The old independence bugbear never lets up it seems with AFSA recently gnawing on an apparently conflicted limb attached to registered trustee Stephen Dixon.
iNO understands it was the view of the personal insolvency regulator that the Hamilton Murphy partner should not have taken an appointment as trustee of the bankrupt estate of Graeme Charles Diamond, 63 of Guanaba in Queensland, back in August 2018.
Diamond, along with wife Denise Diamond, are the founders of the Outback Jacks and Lonestar family restaurant franchise.
One reason for AFSA’s view is that in November 2017 – when Dixon was still a partner at Grant Thornton – he was engaged by Diamond to provide an opinion on the reasonableness of an offer of compromise the Diamonds were considering making in respect of debts they owed to the ATO.
Apparently they wanted an expert opinion as to whether the compromise would be a better option than bankruptcy.
According to Dixon’s DIRRI, Denise Diamond subsequently paid $42,000 to Grant Thornton for his services, though by then Dixon had left for Hamilton Murphy.
Nevertheless the regulator is believed to have determined that the payment was within six months of the start of Dixon’s appointment as trustee and therefore a preferential payment.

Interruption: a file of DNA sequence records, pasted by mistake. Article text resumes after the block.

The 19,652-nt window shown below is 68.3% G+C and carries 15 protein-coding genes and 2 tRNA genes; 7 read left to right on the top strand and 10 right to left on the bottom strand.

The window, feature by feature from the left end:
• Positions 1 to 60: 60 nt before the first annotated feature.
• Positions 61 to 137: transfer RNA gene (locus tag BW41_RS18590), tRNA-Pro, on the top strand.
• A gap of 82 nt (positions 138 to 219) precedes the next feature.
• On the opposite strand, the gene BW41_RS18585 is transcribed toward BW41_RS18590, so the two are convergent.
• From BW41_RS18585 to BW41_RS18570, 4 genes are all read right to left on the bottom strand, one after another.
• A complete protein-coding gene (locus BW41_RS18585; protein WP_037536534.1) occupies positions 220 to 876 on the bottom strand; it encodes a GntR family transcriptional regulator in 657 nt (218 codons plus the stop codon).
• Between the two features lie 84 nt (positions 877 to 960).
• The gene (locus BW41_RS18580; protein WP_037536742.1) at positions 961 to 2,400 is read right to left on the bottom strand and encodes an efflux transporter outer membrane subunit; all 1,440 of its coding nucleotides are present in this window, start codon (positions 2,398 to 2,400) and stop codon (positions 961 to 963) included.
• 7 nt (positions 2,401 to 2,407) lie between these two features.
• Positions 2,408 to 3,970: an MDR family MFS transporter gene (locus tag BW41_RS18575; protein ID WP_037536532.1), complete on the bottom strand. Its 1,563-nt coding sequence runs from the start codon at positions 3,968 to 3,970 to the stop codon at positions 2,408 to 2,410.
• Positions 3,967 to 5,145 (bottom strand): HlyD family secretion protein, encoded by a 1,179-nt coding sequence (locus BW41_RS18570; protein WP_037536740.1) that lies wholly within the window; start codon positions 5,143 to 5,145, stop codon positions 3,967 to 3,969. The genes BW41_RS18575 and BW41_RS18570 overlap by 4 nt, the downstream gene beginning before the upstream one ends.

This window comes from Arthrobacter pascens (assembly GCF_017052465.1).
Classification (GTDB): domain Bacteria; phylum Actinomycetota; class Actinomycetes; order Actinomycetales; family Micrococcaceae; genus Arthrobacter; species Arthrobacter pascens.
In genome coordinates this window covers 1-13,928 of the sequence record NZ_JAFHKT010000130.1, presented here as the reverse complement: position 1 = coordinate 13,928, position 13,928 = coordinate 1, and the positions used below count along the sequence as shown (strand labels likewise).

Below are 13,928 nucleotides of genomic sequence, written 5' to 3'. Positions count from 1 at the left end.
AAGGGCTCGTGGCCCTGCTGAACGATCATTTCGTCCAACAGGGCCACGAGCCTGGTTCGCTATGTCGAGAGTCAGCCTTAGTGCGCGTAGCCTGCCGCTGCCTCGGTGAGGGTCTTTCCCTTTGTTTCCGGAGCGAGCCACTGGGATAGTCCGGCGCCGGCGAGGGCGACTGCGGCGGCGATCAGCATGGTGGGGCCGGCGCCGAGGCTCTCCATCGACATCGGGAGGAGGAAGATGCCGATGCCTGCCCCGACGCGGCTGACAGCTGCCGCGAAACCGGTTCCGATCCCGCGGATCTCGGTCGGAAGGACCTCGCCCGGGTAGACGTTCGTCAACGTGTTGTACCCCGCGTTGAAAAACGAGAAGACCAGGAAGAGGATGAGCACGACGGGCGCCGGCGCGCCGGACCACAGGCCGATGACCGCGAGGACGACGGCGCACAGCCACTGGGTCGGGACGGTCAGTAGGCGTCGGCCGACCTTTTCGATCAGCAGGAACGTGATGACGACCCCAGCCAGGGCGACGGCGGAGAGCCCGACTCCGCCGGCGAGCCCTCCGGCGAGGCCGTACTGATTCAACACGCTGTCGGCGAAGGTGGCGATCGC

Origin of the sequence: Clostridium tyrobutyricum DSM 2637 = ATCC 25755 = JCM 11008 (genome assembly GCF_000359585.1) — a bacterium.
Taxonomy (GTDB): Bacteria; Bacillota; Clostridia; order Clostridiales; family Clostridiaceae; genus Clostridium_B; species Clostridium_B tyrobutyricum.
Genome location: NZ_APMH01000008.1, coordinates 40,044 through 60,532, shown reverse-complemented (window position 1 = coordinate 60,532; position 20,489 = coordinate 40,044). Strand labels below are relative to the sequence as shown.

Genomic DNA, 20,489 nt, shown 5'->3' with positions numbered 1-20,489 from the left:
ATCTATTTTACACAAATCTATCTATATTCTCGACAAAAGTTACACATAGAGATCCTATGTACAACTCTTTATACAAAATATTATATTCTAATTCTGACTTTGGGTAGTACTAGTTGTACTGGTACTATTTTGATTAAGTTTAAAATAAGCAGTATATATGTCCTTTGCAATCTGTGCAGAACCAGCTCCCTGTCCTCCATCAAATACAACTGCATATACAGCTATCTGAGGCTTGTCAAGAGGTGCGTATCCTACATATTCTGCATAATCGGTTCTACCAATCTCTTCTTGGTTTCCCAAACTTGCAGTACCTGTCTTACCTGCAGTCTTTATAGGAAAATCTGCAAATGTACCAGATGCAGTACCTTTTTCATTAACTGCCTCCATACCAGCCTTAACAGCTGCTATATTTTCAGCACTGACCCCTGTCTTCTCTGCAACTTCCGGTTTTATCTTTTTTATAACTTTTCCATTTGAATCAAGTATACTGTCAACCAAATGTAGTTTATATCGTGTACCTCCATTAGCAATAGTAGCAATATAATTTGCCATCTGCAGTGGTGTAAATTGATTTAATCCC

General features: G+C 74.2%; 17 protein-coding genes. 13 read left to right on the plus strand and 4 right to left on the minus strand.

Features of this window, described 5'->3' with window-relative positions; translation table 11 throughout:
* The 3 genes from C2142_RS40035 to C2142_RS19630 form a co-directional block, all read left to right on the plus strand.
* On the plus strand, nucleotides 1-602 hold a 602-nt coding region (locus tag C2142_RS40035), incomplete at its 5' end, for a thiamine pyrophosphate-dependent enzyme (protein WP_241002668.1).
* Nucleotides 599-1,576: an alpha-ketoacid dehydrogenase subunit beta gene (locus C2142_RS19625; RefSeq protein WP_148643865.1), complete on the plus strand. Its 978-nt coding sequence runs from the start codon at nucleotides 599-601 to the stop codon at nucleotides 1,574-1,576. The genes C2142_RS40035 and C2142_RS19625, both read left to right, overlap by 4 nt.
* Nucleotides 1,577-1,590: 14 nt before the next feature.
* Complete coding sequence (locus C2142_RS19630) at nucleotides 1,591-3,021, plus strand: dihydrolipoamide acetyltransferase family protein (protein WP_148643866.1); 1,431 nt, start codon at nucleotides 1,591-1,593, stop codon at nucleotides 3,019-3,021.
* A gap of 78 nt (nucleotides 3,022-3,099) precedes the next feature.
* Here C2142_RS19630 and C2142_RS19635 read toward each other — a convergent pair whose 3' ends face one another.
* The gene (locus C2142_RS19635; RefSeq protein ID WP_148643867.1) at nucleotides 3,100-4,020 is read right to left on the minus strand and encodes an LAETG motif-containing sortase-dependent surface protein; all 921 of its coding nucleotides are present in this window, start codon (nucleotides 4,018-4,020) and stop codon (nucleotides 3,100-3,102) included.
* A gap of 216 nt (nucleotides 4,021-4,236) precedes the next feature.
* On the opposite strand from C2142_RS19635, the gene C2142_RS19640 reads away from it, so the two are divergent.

Though he did not respond to a request for comment by our deadline Dixon we understand disagrees with AFSA’s characterisation.
But the potential for his independence to be called into question wan’t the only issue about which AFSA was agitated.
There is also what iNO understands is the “Lonestar Transaction“.
In November 2016 the Diamonds, who were the sole shareholders in Lonestar DG Pty Ltd, sold the company to third parties for approximately $995,000 in cash; the assumption of $1 million in liabilities and a $1,757,605 receivable payable to the Diamonds in 15 years with interest being paid on a monthly basis at a commercial rate.
AFSA apparently believed Dixon knew about the Lonestar transaction when he was reviewing the Diamond’s offer of compromise offer and failed to adequately investigate.
We understand Dixon asserts that it is unreasonable to expect him to have treated the Lonestar Transaction with due urgency as trustee given he did not know the significance of it when he prepared the compromise review.
Further, it’s understood that Dixon twice sought funding from AFSA for his investigations and was both times rebuffed.
Regardless, it seems the pressure brought to bear by AFSA and the petitioning creditor came to a head on the first day of the new financial year.
At a meeting held on July 1, 2019 Dixon was replaced by Cor Cordis’s Darryl Kirk, though iNO understands Jim Downey, packing a fistful of special proxies, also provided a consent at the meeting of creditors and would’ve succeeded if the consent had not been defective.
Subsequent to the July 1 meeting Kirk lodged an objection to discharge on September 16 on the basis that: “The bankrupt failed to attend an interview or examination for the purposes of this Act without having given a reasonable explanation to the trustee for the failure”. Please take a moment to support INO’s continued chronicling of the insolvency sector.